Phidgets & MakeCode
Phidgets & MakeCode
Phidgets & MakeCode
by Simona Dwass
Simona Dwass is the Makerspace Education Specialist at Fluxspace. She has a background in product design and is passionate about the benefits of hands-on learning and physical creation in the classroom.
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Activity Summary
Curious about our 4D (Discover, Define, Develop, Deliver) model for technology and engineering design? Read about why we selected this framework and how it can be implemented in your classroom!
Learn about the 4D model

We are so excited about Phidget’s new integration with MakeCode! MakeCode is Microsoft’s learn-to-code software, making it easy to introduce programming to beginners. MakeCode is block-based, so students can drag and drop colored blocks onto their workspace to program anything they want!

What are Phidgets?

Phidgets are electronic blocks that allow you to easily sense and control your projects. You can buy Phidget blocks that sense light, sound, or humidity, and ones that control motors and LEDs. The most interesting thing about Phidgets is that while they are an incredible learning tool for electronics and circuitry, they are also used by industry leaders in robotics, engineering, and research. Their cheap cost and compatibility with multiple programming languages make them a great tool both in and out of the classroom.

Getting Started with MakeCode

I started off with the Build Your Kit tutorial. The instructions were super clear and easy to follow, and I thought it was especially cool that the whole kit got built into the box it came in. This introductory kit comes with two buttons, two LEDs, a humidity sensor, a VINT Hub Phidget block, and a USB cable which connects your Phidget assembly to your computer.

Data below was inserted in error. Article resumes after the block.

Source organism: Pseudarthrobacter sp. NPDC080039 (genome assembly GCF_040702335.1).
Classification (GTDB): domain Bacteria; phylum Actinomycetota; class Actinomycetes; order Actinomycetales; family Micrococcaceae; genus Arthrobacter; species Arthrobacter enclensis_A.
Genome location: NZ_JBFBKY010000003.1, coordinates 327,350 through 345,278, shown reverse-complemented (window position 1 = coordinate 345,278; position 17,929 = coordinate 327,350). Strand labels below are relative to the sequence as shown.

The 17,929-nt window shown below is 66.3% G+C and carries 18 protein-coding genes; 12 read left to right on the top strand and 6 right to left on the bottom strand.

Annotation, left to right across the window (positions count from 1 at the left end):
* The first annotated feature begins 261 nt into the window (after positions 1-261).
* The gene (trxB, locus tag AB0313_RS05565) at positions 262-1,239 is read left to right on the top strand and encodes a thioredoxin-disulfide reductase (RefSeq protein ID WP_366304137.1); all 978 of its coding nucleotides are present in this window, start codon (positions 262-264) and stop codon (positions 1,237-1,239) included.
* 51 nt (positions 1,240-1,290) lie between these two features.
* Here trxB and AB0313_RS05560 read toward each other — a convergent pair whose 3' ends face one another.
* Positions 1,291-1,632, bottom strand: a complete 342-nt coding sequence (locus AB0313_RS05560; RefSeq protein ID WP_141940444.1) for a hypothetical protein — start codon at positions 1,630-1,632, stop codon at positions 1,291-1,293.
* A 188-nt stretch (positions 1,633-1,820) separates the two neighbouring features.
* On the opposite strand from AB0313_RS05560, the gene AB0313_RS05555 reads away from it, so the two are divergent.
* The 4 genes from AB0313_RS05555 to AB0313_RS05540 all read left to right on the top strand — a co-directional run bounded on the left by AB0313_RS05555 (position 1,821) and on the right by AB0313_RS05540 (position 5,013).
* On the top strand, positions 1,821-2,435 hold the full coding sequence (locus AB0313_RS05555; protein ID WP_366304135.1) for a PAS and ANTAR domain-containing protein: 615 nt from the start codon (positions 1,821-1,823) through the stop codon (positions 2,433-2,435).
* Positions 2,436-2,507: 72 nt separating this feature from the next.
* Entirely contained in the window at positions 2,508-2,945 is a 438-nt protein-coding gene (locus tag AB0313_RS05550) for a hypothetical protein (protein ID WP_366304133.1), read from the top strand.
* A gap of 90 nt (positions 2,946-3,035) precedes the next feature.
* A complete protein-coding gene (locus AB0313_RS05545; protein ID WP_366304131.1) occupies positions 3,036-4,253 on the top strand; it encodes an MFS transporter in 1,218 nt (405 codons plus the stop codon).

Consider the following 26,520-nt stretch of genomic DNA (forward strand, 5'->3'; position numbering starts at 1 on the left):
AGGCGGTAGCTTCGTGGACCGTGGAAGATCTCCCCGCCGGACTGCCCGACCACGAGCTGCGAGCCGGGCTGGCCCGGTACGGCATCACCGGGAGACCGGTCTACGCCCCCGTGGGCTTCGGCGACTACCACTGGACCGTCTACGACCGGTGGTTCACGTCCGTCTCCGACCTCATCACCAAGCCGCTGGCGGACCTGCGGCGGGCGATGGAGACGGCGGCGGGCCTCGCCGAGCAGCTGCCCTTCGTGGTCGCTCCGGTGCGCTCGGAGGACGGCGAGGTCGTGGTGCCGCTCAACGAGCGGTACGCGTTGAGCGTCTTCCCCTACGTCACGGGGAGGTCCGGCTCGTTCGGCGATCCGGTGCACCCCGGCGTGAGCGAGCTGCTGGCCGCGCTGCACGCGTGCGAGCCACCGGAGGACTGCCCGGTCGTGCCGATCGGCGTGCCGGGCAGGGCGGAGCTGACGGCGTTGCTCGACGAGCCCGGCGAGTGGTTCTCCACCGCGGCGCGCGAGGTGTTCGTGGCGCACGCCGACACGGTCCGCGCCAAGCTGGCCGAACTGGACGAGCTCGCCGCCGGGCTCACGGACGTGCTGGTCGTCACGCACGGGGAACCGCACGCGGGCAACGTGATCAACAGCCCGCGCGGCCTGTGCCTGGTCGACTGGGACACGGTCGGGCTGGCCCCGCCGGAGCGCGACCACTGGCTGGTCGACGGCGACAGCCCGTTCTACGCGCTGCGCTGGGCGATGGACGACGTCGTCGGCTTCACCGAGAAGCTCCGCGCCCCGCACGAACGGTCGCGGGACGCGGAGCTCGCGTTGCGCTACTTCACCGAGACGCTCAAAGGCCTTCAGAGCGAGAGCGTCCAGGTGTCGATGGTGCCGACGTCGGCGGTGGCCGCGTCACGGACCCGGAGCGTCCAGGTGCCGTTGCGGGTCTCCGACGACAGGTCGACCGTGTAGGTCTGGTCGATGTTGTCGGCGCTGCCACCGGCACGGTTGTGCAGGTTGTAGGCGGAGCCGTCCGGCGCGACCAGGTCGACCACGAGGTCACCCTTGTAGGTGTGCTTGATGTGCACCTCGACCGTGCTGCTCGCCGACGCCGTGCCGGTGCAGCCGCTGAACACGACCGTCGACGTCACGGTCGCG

This introductory kit comes with two buttons, two LEDs, ahumidity sensor, a VINT Hub Phidget block, and a USB cable which connectsyour Phidget assembly to your computer. If you want to get a taste of workingwith Phidgets for yourself, take advantage of the free “Getting Started Kit” from Phidgets (Offer is still available here)

After building my kit I got started with block-coding. In the first lesson, I followed five simple steps to program my red LED to blink on and off. The tutorial navigation along the top of the screen includes instructions and hints, so that I could check my work every step of the way. As a very visual learner, I appreciate that each block is color coded – it made it super easy to follow the lesson and find all the blocks I needed. After learning to control the LEDs, I moved onto the next lesson, where I learned how to use buttons as my inputs. Each Phidget lesson introduces new code-blocks; as you go through the Getting Started lesson sequence you get to build your confidence using each block.

My favorite part of the Phidget integration with MakeCode is the two tutorials for games that they included. Both of the games have step-by-step programming tutorials, but they also include extra coding practice, in case you want to further explore and develop your skills.

You can learn all about Phidgets and Makecode here. Keep your eyes peeled for the new Phidget integration with Scratch, anotherblock-based coding platform! If you want to learn more about how we usePhidgets here at Fluxspace, read our reviews of the Scale Kit and PlantKit!

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